Having been here for nine months, I have started to develop several of these relationships within the congregation.  Just yesterday we had a send off for one of these families as they were heading to New Mexico.  Unfortunately, I was not able to be here as another aspect of ministry called me away.  It broke my heart that I was unable to properly say goodbye and see them off.  When I arrived to work today, I had a card and a gift sitting at my desk, and I nearly cried as I realized that they were now really gone.

However, it's not over.  In just two months and eleven days, we will be ripped from this congregation as Marie, Levi and I head back to St. Louis.  This time it will not be only one family I will be saying goodbye to, but everyone here who have all found a place in my heart.  Talking about the ministry of presence doesn't really prepare you for the seemingly innocent times when you must say goodbye.  We don't talk about the wounds we will face from leaving a peace of your heart with a congregation you must leave.  While I am excited to be reunited with friends and finish out my schooling, it is going to be extremely difficult to say goodbye.

What helps, though, is knowing that it is not good bye forever.  While it is true that I may see these people again in this life, I know I will see them again when Christ returns.  Friends in Christ are truly friends forever.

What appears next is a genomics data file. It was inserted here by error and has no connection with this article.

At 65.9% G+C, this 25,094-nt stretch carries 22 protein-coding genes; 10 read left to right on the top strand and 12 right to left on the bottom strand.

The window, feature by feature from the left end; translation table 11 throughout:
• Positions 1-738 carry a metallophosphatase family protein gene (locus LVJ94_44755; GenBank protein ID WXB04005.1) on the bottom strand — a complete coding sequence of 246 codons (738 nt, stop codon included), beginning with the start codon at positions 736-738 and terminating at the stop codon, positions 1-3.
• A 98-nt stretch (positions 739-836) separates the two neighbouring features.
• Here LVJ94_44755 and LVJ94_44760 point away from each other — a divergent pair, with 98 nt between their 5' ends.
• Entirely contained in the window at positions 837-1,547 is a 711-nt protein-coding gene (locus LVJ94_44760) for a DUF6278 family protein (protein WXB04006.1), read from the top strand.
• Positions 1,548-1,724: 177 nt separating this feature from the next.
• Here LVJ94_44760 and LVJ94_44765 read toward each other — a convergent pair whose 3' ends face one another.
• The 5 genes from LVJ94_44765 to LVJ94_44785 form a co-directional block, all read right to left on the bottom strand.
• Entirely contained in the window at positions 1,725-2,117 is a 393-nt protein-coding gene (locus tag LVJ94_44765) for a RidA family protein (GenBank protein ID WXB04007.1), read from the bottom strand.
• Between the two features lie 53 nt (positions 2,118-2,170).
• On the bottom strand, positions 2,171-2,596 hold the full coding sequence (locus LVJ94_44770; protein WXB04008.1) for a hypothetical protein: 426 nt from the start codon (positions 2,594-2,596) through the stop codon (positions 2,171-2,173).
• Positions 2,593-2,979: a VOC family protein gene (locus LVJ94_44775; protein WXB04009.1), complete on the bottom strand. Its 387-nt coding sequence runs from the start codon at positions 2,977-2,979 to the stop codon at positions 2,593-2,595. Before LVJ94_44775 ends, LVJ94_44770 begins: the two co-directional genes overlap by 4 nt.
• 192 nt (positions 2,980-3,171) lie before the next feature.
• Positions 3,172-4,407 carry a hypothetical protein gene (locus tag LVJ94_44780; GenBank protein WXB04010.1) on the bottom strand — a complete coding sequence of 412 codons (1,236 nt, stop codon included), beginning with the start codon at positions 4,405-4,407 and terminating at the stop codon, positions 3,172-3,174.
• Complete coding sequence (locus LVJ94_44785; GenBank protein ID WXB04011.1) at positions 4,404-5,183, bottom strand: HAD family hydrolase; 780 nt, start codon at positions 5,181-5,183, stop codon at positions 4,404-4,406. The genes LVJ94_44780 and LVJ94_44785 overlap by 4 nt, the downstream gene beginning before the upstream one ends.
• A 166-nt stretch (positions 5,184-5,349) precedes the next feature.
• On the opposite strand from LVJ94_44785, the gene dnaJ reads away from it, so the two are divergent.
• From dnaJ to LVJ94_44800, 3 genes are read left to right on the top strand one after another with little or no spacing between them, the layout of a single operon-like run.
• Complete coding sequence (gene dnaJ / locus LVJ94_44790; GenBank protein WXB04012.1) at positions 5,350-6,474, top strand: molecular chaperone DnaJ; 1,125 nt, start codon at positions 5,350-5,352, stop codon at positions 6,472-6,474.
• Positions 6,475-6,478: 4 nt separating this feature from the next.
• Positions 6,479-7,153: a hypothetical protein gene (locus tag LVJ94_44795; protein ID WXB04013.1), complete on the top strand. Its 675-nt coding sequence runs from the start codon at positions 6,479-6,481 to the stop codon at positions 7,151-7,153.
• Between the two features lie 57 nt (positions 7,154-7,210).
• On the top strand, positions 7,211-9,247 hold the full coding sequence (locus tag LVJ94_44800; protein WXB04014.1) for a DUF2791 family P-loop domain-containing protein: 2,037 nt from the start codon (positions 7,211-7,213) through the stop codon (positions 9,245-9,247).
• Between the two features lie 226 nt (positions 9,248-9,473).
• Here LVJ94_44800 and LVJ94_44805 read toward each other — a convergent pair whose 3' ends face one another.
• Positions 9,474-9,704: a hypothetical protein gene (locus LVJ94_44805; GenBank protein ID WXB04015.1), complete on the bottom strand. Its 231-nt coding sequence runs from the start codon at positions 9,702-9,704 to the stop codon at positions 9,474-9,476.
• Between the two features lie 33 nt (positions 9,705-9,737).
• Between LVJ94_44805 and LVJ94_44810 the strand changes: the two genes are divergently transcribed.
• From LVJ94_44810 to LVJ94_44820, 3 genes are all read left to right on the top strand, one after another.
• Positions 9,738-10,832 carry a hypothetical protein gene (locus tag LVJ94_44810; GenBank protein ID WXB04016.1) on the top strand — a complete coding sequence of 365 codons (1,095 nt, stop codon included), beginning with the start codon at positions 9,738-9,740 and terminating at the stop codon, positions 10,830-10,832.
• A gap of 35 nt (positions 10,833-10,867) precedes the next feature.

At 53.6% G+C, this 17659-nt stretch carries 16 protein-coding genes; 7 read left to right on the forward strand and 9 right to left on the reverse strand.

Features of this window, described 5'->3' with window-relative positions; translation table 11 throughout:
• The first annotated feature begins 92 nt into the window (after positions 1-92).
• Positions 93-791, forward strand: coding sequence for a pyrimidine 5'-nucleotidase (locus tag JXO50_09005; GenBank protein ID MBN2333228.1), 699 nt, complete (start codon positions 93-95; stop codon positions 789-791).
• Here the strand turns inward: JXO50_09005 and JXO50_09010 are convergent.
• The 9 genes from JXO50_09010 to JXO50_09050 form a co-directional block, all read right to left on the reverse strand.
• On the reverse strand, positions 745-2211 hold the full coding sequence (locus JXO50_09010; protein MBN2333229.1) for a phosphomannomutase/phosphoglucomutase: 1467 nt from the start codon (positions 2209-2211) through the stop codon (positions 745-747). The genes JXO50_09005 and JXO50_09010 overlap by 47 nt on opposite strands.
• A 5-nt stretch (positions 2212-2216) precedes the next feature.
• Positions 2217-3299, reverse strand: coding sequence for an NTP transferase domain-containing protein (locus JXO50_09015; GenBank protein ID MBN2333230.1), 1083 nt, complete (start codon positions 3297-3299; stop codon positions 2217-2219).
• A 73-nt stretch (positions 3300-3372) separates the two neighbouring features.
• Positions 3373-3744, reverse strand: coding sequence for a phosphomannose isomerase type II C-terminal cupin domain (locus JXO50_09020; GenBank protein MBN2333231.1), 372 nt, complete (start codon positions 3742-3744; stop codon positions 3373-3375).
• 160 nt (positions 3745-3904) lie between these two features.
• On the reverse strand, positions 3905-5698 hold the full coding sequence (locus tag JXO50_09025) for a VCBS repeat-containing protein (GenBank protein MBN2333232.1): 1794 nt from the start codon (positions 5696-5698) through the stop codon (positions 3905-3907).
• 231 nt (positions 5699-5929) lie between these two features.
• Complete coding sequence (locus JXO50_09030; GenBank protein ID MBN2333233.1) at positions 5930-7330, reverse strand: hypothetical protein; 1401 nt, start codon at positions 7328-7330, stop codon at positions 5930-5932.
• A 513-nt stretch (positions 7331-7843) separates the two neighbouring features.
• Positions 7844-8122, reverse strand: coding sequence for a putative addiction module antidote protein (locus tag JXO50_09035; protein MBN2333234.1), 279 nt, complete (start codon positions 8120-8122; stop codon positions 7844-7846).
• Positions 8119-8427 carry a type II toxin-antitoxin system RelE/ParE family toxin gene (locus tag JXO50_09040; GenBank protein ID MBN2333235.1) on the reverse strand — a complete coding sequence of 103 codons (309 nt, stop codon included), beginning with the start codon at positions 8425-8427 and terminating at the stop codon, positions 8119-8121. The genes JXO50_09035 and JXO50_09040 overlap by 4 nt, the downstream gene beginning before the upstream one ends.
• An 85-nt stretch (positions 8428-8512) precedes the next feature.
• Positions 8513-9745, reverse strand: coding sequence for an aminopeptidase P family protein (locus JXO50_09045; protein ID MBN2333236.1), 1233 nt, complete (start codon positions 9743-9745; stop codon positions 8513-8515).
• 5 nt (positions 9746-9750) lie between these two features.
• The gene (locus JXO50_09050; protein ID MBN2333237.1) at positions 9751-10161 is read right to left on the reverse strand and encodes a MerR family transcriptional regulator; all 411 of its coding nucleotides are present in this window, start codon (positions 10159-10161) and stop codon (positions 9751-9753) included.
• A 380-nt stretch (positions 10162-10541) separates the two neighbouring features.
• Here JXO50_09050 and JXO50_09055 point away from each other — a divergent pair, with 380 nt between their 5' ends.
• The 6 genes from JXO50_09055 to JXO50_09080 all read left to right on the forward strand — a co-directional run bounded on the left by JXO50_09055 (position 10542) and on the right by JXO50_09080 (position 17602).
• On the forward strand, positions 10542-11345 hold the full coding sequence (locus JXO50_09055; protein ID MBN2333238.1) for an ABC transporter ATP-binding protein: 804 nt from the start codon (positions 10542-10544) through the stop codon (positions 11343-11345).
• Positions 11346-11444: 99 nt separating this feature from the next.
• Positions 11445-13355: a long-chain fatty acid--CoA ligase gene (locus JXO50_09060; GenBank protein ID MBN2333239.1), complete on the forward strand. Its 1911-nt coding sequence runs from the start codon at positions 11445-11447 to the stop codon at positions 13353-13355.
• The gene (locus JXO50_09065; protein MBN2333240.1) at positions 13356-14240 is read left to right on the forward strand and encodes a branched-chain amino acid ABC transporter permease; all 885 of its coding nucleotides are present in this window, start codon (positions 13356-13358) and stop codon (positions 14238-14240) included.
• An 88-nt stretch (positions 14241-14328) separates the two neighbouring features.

Heavenly Father, thank you for the blessings that you have given to me in and through this congregation.  Please be with the people are Our Redeemer and with my family as we head into these last couple months of vicarage.  Help me to continue in the ministry of presence, and to not recoil from fear of being hurt when I leave.  Help me to love them as you love me, and be with them and among them until my departing day.  And when that day eventually comes, be with us as we say our goodbyes.  Help us to grieve the loss of presence, but to also take hope in the promise that You have given to us through Your Son, Jesus Christ.  In Your name I pray, Amen.